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How is the resource organized?

The resource is divided into 5 sections as follows:

Section Title Section Outline

Section 1:
What is the role of rehabilitation in the context of HIV in SSA?

1.1 – How is “rehabilitation” defined in this resource?

1.2 – How can rehabilitation help people living with HIV in SSA?

1.3 – How can the World Health Organization's "ICF" help us think about rehabilitation for people living with HIV?

1.4 – How can the Episodic Disability Model help us think about rehabilitation for people living with HIV?

1.5 – Who provides rehabilitation for people living with HIV?

1.6 – Do rehabilitation providers need special skills or training to care for people living with HIV? If so, what?

1.7 – What roles do rehabilitation providers have related to HIV in SSA?

1.8 – When is rehabilitation clinical intervention useful along the HIV care continuum?

1.9 – What is the relationship between disability, poverty, HIV and rehabilitation?

Section 2:
What do rehabilitation providers need to know about HIV in SSA?

 

 

2.1 – What do rehabilitation providers need to know about the stages of HIV infection?

2.2 – What do rehabilitation providers need to know about CD4 count and viral load?

2.3 – What is the impact of HIV on body systems and why does this matter for rehabilitation providers?

2.4 – Who might the patients be that rehabilitation providers treat in SSA?

2.5 – What do rehabilitation providers need to know about ARTs in SSA?

2.6 – What are the precautions that all rehabilitation providers should take regarding HIV and other related co-infections?

Section 3:
What are the rehabilitation interventions that can help people living with HIV in SSA?

3.1 – What are the rehabilitation interventions that address impairments common among people living with HIV?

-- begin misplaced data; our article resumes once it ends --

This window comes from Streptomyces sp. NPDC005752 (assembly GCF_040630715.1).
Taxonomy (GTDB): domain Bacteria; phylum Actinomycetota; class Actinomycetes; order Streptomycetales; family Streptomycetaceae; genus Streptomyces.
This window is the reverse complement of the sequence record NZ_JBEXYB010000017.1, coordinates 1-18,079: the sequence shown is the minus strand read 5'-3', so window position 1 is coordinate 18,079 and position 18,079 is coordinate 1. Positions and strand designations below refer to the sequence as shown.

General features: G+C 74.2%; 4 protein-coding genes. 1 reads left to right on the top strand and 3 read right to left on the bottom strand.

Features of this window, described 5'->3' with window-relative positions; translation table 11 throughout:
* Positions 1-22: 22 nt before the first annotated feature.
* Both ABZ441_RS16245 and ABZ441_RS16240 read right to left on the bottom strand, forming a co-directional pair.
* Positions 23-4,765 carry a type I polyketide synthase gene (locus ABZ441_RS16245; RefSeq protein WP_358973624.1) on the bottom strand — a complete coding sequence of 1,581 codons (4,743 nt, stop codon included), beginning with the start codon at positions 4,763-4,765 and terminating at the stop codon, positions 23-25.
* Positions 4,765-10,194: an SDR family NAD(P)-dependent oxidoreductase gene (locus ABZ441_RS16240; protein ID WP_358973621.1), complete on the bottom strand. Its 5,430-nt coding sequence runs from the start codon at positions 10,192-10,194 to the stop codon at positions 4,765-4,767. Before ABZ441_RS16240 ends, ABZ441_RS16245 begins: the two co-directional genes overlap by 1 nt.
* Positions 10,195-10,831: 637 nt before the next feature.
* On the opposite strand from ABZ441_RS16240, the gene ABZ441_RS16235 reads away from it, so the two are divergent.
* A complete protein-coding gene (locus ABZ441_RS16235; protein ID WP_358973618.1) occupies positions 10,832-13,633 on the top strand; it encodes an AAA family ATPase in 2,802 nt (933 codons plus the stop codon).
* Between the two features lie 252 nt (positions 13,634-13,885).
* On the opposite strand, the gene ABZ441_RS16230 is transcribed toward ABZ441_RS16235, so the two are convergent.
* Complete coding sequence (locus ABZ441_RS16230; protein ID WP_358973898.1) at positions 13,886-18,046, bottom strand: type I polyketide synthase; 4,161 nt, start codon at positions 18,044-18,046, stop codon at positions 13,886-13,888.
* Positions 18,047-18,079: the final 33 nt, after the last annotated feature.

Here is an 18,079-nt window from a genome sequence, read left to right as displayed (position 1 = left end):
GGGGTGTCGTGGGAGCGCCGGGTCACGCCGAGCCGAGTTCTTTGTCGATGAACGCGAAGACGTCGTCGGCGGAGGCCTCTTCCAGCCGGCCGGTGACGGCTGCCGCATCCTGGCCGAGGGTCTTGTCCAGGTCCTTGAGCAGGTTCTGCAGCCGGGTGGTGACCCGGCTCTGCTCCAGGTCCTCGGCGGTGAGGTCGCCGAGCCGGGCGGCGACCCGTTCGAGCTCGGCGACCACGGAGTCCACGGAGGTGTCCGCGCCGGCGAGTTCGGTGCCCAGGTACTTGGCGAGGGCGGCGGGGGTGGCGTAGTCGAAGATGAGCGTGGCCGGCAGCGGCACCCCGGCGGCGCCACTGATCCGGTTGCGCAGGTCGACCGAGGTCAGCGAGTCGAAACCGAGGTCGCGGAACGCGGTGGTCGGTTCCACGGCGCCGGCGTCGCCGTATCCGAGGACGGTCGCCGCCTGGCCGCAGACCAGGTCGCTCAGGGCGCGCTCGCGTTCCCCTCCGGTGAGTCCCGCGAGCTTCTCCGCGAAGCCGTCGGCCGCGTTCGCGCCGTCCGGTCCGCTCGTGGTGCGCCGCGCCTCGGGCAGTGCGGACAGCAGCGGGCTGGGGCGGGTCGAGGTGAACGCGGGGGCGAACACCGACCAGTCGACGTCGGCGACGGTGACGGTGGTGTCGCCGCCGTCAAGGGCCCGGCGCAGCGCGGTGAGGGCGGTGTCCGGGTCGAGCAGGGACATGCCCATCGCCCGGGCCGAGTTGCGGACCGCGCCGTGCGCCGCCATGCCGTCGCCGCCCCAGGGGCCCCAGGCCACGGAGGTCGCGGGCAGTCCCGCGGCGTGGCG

3.1.1 – Mental impairments

3.1.2 – Sensory functions and pain

3.1.3 – Voice and speech functions

3.1.4 – Functions of the cardiovascular, hematological, immunological and respiratory systems

3.1.5 – Functions of the digestive, metabolic and endocrine systems

3.1.6 – Genitourinary and reproductive functions

3.1.7 – Neuromuscular and movement related structures

3.1.8 – Functions of the skin and related structures

3.2 – What are the rehabilitation interventions that can address the activity limitations and participation restrictions common among people living with HIV?

3.3 – More information on rehabilitation interventions for people living with HIV in Sub-Saharan Africa?

3.4 – What do rehabilitation providers need to know about their patients’ beliefs and use of traditional healers, spiritual leaders and alternative therapies outside the formal medical system?

Section 4:
What do rehabilitation providers need to know about caring for children and youth living with HIV in SSA?

 

4.1 – What is the role of rehabilitation for children and youth living with HIV and their families?

4.2 – What is the ICF-CY and how can it help us think about the role of rehabilitation for children and youth living with HIV?

4.3 – What are the rehabilitation interventions that address impairments common among children and youth living with HIV?

4.3.1 – Mental functions

4.3.2 – Sensory functions and pain

4.3.3 – Hearing

4.3.4 – Vision

4.3.5 – Sensation

4-3-6 – Voice and speech functions

4.3.7 – Functions of the cardiovascular, haematological, immunological and respiratory systems

4.3.8 – Respiratory Impairments

4.3.9 – Functions of the digestive, metabolic and endocrine systems

4.3.10 – Endocrine disorders

4.3.11 – Neuromusculoskeletal and movement-related functions

4.3.12 – Functions of the skin and related structures

4.4 – What are the rehabilitation interventions that can address the activity limitations and participation restrictions common among children and youth living with HIV?

4.4.1 – Adolescents and Young Adults

Section 5:
What are the concepts and tools for measuring rehabilitation outcomes in HIV in SSA?

5.1 – What are outcome measures?

5.2 – Why should rehabilitation providers use outcome measures?

5.3 – How do rehabilitation providers know if an outcome measure will be useful in practice?

5.4 – What are floor and ceiling effects in outcome measurement?

5.5 – What is the difference between generic and HIV-specific outcome measures?

5.6 – How should you decide which outcomes measure to use?

5.7 – How do you access a copy of an outcome measure?

5.8 – What are rehabilitation-related outcome measures that can be useful for people living with HIV in SSA?

5.8.1 – Activities of Daily Living

5.8.2 – Coping Response

5.8.3 – Depression

5.8.4 – Fatigue

5.8.5 – Health-related quality of life

5.8.6 – Presence and bothersome nature of symptoms

5.8.7 – Self-management self-efficacy

5.8.8 – Social Support

5.8.9 – Stigma

5.8.10 – Stress